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Tree Genetics & Genomes

, Volume 8, Issue 2, pp 365–378 | Cite as

Developing a core collection of olive (Olea europaea L.) based on molecular markers (DArTs, SSRs, SNPs) and agronomic traits

  • Angjelina BelajEmail author
  • Maria del Carmen Dominguez-García
  • Sergio Gustavo Atienza
  • Nieves Martín Urdíroz
  • Raúl De la Rosa
  • Zlatko Satovic
  • Antonio Martín
  • Andrzej Kilian
  • Isabel Trujillo
  • Victoriano Valpuesta
  • Carmen Del Río
Original Paper

Abstract

Molecular markers (SSR, SNP and DArT) and agronomical traits have been used in the world’s largest olive (Olea europaea L.) germplasm collection (IFAPA, Centre Alameda del Obispo, Cordoba, Spain) to study the patterns of genetic diversity and underlying genetic structure among 361 olive accessions. In addition the marker data were used to construct a set of core collections by means of two different algorithms (MSTRAT and PowerCore) based on M (maximization) strategy. Our results confirm that the germplasm collection is a useful source of genetically diverse material. We also found that geographical origin is an important factor structuring genetic diversity in olive. Subsets of 18, 27, 36, 45 and 68 olive accessions, representing respectively 5%, 7.5%, 10%, 12.5% and 19% of the whole germplasm collection, were selected based on the information obtained by all the data set as well as each marker type considered individually. According to our results, the core collections that represent between 19% and 10% of the total collection size could be considered as optimal to retain the bulk of the genetic diversity found in this collection. Due to its high efficiency at capturing all the alleles/traits states found in the whole collection, the core size of 68 accessions could be of special interest for genetic conservation applications in olive. The high average genetic distance and diversity and the almost equal representation of accessions from different geographical regions indicate that the core size of 36 accessions, could be the working collection for olive breeders.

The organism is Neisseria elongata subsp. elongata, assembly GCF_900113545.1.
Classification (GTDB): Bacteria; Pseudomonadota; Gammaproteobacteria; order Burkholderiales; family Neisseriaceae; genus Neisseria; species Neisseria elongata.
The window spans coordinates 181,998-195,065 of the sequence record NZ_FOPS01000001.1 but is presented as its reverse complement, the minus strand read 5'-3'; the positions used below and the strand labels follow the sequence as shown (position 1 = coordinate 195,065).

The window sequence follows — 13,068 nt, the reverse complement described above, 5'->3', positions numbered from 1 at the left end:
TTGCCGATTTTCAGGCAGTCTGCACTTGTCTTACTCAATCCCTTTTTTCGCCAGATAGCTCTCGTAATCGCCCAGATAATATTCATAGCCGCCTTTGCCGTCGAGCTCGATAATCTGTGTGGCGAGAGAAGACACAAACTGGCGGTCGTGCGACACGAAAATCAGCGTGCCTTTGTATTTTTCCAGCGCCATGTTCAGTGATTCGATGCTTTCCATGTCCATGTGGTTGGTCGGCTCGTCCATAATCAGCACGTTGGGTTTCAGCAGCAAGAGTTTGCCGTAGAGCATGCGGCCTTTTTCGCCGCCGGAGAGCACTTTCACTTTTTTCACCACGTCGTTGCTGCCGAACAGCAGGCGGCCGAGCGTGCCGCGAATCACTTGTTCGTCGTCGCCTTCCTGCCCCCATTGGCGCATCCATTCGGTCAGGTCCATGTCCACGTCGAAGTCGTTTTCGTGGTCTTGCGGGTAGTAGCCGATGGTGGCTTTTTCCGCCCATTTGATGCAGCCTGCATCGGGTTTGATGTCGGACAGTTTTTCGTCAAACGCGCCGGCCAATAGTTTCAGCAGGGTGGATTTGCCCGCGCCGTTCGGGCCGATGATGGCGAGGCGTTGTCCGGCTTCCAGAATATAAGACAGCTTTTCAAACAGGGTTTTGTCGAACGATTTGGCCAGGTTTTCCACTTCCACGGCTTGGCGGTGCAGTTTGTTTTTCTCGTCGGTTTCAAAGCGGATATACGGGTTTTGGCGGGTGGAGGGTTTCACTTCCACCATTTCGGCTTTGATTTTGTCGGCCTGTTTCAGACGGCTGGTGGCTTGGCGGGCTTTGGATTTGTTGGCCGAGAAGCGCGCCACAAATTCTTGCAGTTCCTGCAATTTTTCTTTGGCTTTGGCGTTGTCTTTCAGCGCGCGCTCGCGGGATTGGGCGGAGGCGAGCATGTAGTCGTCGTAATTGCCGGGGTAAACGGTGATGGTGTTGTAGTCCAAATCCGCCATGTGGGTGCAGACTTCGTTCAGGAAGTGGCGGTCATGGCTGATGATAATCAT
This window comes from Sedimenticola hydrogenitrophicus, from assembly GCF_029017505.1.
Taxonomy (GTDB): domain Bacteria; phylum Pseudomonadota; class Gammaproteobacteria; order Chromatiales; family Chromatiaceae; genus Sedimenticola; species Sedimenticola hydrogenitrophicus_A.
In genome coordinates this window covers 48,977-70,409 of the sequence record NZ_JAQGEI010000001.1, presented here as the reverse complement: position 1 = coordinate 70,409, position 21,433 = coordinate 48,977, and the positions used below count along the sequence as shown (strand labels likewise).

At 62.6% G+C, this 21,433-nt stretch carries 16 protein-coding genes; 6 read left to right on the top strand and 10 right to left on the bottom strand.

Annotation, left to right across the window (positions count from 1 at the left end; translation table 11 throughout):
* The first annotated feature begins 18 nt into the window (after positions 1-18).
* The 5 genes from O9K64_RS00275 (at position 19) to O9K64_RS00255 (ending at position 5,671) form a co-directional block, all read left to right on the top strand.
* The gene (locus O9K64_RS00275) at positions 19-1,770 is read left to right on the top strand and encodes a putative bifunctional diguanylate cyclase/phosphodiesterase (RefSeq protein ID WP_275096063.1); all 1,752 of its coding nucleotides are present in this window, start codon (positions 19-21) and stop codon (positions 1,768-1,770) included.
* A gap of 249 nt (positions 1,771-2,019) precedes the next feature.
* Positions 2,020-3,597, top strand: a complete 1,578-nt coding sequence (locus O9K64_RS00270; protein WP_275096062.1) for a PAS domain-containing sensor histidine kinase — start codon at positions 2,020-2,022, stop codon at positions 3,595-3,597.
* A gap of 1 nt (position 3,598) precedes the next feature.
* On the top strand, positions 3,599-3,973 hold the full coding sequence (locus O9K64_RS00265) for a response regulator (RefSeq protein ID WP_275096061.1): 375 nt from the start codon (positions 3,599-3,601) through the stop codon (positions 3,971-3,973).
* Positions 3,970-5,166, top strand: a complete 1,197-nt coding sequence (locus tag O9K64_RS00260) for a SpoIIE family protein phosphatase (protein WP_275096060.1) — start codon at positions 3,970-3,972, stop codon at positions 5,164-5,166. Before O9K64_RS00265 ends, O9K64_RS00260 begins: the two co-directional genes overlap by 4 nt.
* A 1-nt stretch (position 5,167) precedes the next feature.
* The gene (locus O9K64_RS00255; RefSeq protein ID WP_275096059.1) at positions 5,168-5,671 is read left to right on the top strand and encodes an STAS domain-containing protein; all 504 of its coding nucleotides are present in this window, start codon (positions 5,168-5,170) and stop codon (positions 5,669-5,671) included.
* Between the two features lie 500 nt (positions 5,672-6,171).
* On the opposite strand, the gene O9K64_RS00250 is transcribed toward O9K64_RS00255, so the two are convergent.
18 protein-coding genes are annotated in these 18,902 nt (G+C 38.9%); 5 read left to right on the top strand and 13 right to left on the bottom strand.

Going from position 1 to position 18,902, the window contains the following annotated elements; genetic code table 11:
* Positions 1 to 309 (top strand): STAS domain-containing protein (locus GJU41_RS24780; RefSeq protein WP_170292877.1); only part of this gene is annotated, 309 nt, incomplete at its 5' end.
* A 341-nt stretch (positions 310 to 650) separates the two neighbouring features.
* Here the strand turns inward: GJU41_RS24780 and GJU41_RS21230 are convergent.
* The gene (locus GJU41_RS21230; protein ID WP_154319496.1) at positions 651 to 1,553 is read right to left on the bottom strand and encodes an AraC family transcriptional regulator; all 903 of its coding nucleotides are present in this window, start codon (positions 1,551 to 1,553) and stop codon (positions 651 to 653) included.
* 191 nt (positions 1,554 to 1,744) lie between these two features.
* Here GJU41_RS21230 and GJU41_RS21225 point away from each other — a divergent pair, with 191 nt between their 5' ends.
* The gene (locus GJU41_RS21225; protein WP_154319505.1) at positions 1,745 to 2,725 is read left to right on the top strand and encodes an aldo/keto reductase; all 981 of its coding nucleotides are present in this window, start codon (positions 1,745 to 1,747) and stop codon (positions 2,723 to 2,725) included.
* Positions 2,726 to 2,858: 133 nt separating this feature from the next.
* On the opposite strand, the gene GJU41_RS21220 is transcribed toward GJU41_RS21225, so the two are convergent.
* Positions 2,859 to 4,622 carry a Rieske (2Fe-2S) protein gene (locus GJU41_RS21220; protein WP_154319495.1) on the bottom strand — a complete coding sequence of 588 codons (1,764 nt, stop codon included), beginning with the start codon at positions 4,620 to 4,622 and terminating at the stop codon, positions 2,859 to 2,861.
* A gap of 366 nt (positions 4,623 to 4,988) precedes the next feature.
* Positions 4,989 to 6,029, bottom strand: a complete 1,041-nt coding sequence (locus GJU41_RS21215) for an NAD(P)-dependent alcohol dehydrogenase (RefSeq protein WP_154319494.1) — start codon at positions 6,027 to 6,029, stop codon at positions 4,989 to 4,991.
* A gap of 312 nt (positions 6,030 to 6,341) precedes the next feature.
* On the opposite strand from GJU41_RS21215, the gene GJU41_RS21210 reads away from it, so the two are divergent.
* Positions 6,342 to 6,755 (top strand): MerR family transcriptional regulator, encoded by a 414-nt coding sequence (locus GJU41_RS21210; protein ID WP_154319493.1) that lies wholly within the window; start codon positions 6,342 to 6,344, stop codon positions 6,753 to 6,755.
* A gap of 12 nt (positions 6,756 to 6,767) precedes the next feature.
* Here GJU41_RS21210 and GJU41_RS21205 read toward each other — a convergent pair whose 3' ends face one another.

Keywords

Olive germplasm Genetic diveristy Core sets Molecular markers Olive breeding 

Notes

Acknowledgements

The present work was partly supported by Fundación Genoma España, Junta de Andalucia through Instituto de Investigación y Formación Agraria y Pesquera and Corporación Tecnológica de Andalucía. The authors acknowledge the contribution of Luis Rallo during the development of this study. Thanks are due to the Spanish National Institute for Research in Agricultura (INIA) which supported the conservation and identification of WOGB, through the Projects FEDER-INIA: RFP2009-00008, RF2009-00011-00-00. We acknowledge the technical contribution of C. Calderón for DNA extraction. A. Belaj has got a postdoctoral INIA contract (Subprograma DOC-INIA) National Institute of Agricultural Research (INIA), Ministry of Education and Culture, Spain. M.C. Dominguez-García is in debt to the INIA for a PhD grant.

Supplementary material

11295_2011_447_MOESM1_ESM.xls (85 kb)
Supplementary material file 1 Structure data of the olive accessions from the WOGB collection included in the development of the core collection. Q values for the STRUCTURE analysis for both K = 2 and K = 3 are shown. Register number of the accessions in the WOGB collection, their country and Mediterranean regions of origin are also indicated (EXCEL format) (XLS 85 kb)
11295_2011_447_MOESM2_ESM.xls (32 kb)
Supplementary material file 2 List of cultivars included in the five core collections (EXCEL format) (XLS 32 kb)

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Copyright information

© Springer-Verlag 2011

Authors and Affiliations

  • Angjelina Belaj
    • 1
    Email author
  • Maria del Carmen Dominguez-García
    • 1
  • Sergio Gustavo Atienza
    • 2
  • Nieves Martín Urdíroz
    • 3
  • Raúl De la Rosa
    • 1
  • Zlatko Satovic
    • 4
  • Antonio Martín
    • 2
  • Andrzej Kilian
    • 5
  • Isabel Trujillo
    • 3
  • Victoriano Valpuesta
    • 6
  • Carmen Del Río
    • 1
  1. 1.IFAPA CentroAlameda del ObispoCordobaSpain
  2. 2.Departamento de Mejora GenéticaInstituto de Agricultura Sostenible, IAS-CSICCordobaSpain
  3. 3.Departamento de AgronomíaE.T.S.I.A.M. Universidad de CórdobaCordobaSpain
  4. 4.Faculty of AgricultureUniversity of ZagrebZagrebCroatia
  5. 5.DArT P/LCanberraAustralia
  6. 6.Departamento de Biología Molecular y Bioquímica, Facultad de CienciasUniversidad de MálagaMálagaSpain

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